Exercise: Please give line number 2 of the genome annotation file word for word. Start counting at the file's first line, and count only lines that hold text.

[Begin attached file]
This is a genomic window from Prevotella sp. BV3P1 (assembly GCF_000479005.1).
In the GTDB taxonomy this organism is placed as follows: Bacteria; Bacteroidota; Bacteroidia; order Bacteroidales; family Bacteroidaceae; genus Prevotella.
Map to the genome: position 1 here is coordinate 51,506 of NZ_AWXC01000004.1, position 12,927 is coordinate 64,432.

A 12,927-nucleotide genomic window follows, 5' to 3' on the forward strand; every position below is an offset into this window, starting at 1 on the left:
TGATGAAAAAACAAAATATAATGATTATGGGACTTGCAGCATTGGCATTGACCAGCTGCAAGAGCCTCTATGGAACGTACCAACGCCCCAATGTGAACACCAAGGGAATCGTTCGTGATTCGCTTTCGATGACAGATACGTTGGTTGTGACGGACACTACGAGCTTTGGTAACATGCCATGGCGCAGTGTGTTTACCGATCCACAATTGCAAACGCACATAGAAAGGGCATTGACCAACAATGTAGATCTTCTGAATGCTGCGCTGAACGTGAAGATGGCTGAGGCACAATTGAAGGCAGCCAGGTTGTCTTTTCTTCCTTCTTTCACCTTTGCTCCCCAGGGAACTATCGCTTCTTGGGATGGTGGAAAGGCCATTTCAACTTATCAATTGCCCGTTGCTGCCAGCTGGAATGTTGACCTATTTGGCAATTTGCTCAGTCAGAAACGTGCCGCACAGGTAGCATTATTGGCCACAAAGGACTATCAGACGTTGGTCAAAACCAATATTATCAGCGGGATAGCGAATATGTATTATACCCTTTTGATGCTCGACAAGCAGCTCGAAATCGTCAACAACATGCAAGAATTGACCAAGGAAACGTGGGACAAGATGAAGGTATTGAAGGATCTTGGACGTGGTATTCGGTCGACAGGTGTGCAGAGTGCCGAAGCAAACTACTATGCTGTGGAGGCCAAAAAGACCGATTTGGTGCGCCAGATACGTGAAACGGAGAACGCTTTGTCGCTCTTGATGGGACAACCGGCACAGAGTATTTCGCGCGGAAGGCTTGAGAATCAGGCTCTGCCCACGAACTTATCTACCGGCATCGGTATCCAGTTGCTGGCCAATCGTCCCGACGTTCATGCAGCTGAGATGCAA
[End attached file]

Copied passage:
In the GTDB taxonomy this organism is placed as follows: Bacteria; Bacteroidota; Bacteroidia; order Bacteroidales; family Bacteroidaceae; genus Prevotella.